Continuous Delivery Assessment
In this article, I will share a Continuous Delivery Assessment, a tool applicable to all organisations that are seeking improvements on digital products creation via excellent software delivery practices.
Digital transformation depends on Continuous Delivery
The high speed of Digital transformation requires digital products to be delivered faster and more often.
The ability to get digital products features and enhancements very quickly into the hands of the customers is imperative for organizations that want to stay competitive in the digital world.
What is Continuous Delivery?
Continuous Delivery is a concept that was first described in the 2010 book (of the same name as the concept) by Jez Humble and David Farley. Continuous Delivery provides a standard language for the activities of building, testing, and deploying software on the production path.
“ Continuous Delivery is a software development discipline where you build software in such a way that the software can be released to production at any time. “ – Martin Fowler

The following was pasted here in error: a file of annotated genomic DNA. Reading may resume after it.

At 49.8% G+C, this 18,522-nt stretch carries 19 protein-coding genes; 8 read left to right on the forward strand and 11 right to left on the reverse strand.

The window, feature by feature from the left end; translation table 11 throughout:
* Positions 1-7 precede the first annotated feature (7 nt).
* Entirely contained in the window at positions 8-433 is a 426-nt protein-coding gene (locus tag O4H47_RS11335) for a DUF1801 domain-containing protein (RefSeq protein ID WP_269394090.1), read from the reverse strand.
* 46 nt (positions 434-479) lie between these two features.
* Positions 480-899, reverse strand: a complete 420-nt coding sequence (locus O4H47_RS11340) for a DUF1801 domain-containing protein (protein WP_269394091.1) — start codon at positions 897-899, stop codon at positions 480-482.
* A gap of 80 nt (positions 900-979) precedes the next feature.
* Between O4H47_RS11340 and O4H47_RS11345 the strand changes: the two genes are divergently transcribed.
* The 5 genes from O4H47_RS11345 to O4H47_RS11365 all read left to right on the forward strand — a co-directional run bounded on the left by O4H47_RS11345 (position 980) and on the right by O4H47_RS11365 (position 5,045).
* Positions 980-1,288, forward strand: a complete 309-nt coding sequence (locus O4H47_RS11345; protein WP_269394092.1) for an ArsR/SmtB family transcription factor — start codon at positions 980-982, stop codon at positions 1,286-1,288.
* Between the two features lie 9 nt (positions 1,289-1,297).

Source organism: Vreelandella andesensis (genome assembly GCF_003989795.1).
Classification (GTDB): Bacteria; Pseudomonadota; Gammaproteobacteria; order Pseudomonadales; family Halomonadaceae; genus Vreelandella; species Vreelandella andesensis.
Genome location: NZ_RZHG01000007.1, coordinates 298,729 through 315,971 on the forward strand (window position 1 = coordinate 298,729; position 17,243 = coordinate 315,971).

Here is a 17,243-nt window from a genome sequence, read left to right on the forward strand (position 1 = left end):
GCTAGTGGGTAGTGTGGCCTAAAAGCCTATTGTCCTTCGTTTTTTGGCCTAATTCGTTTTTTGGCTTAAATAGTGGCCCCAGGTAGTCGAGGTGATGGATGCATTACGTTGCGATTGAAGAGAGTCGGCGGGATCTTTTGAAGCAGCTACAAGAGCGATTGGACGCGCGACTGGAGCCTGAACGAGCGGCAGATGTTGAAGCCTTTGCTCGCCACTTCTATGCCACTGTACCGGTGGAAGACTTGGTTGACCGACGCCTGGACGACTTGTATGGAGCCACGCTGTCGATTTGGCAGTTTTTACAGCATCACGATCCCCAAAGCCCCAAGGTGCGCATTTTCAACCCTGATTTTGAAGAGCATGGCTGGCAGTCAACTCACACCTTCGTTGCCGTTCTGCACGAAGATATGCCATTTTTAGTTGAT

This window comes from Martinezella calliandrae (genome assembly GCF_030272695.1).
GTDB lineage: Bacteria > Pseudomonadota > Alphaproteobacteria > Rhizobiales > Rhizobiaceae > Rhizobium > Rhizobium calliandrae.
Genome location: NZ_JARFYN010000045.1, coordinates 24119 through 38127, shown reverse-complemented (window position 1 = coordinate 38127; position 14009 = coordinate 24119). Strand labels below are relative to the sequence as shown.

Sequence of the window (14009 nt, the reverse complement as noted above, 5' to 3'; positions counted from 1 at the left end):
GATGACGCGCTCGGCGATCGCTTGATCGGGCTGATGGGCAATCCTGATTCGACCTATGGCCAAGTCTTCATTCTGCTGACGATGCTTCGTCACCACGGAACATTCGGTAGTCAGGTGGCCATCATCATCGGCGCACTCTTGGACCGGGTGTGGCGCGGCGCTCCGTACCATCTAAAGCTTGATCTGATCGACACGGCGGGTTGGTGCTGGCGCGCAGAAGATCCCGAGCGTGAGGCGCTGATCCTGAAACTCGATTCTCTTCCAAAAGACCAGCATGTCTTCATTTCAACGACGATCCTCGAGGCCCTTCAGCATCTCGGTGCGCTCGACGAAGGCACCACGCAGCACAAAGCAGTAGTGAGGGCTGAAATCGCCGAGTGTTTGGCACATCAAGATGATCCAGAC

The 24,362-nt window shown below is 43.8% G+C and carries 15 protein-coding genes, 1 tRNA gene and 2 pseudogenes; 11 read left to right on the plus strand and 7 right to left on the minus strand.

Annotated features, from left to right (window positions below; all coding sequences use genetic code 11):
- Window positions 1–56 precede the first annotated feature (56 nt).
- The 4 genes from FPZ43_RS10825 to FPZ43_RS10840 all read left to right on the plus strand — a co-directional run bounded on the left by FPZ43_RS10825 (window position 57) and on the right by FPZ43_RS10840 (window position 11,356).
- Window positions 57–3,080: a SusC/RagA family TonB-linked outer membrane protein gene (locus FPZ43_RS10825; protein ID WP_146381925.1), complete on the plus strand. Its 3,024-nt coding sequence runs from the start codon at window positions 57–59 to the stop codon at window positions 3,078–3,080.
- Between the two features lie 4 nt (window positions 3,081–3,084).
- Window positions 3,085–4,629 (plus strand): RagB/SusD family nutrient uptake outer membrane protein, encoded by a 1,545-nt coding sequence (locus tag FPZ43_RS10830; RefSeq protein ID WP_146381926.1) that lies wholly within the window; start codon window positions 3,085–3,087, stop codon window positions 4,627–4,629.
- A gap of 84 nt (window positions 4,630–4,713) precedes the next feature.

The importance to assess Continuous Delivery
Every organisation that is interested in the concept of Continuous Delivery, putting it into practice, inevitably undergoes major changes in the way it builds and makes its software available to its customers.
The perception of adopting Continuous Delivery can be extremely subjective. Although it is very important to visualize the progress in adopting and improving such practice.
The Continuous Delivery Assessment
The Continuous Delivery Assessment is a tool capable of measuring the improvements achieved by the adoption of Continuous Delivery. It is an excel spreadsheet that visually depicts 8 dimensions of maturity for the delivery process:
- Delivery Process
- Organisational Alignment
- Technical Architecture
- Data storage
- Environments and Deployments
- Configuration Control
- Quality Control
Typically, there is an assessment period, with many interviews using the questions written in the excel to guide the conversation, that undergoes for a given product context and then the result is visible in a spider chart, as in the example below: